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An Ocean of Consensus

June 14, 2004

President Bush might have been surprised when his handpicked panel on ocean policy came out with a sweeping draft plan to protect the ocean before damage became irreparable.

The report this spring by the U.S. Commission on Ocean Policy -- congressionally mandated, presidentially appointed -- echoes a year-old study by the private Pew Oceans Commission warning that fish populations and large sections of coastal waters have been ravaged by overfishing, pollution and a scattershot approach to regulation.

The similarity between the reports is interesting because the Pew commission was made up mostly of conservationists, while the federal panel had a large contingent of industry representatives. But both groups have a big stake in a healthy ocean.

Both panels said that without wholesale retooling of policy, neither ecological health nor jobs and fisheries would thrive. Coastal development must be more tightly planned to avoid runoff of oil, trash and human and farm waste. Commercial fishing should be under centralized control, with scientists, not the fishing industry, setting limits.

The federal report also recommends placing ocean-related programs under a national oceans council, thus bringing coherence to more than 140 laws and rules governing the ocean that now are scattered among 20 agencies.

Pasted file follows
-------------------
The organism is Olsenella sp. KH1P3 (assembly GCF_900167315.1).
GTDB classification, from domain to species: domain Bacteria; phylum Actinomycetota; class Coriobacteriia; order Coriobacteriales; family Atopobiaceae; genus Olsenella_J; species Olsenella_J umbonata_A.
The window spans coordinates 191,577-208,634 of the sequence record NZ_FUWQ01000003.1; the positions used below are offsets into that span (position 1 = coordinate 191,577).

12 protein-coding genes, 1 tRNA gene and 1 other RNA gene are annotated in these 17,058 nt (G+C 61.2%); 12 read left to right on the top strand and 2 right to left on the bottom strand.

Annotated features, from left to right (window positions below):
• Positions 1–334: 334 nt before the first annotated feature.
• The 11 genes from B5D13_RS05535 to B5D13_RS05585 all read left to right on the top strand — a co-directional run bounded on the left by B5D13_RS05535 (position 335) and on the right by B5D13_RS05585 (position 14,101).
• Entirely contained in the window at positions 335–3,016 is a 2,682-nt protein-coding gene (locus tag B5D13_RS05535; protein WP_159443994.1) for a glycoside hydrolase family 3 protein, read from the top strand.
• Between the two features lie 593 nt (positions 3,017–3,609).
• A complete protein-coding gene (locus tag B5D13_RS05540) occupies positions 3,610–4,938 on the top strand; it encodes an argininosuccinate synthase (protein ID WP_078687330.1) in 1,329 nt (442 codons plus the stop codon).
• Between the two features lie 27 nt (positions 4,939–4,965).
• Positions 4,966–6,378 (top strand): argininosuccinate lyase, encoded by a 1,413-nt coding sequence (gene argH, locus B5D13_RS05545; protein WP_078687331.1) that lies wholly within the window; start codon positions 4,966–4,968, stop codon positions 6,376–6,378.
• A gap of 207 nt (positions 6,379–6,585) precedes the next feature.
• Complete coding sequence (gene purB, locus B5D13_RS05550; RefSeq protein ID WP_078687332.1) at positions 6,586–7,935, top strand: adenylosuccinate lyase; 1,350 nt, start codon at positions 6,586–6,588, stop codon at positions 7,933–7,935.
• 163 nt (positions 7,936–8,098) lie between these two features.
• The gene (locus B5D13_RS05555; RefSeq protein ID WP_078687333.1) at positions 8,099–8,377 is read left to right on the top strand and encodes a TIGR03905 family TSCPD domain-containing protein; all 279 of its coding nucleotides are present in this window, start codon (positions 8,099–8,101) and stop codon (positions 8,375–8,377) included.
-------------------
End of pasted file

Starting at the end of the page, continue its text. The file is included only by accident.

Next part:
It's a strong blueprint for stemming and reversing damage to the ocean, but sections of it could prove troublesome and should be revised.

Chief among these is the recommendation that the nation fund $3 billion in ocean initiatives through offshore oil and gas drilling. Despite its 450-page length, the report never mentions whether that revenue would come from existing operations or by expanding drilling. It's natural to suspect the latter, as Gov. Arnold Schwarzenegger clearly does. In his letter to the commission, he said he supported the report overall but objected to any expansion in drilling.

The commission should insert clear protections from increased oil drilling as it drafts a final report based on the comments of Schwarzenegger and other governors and forwards it to Bush and Congress next month. Congress already is drawing up legislation, but Bush has so far been reluctant to support major environmental protections in any arena. This is the time and place to change that.

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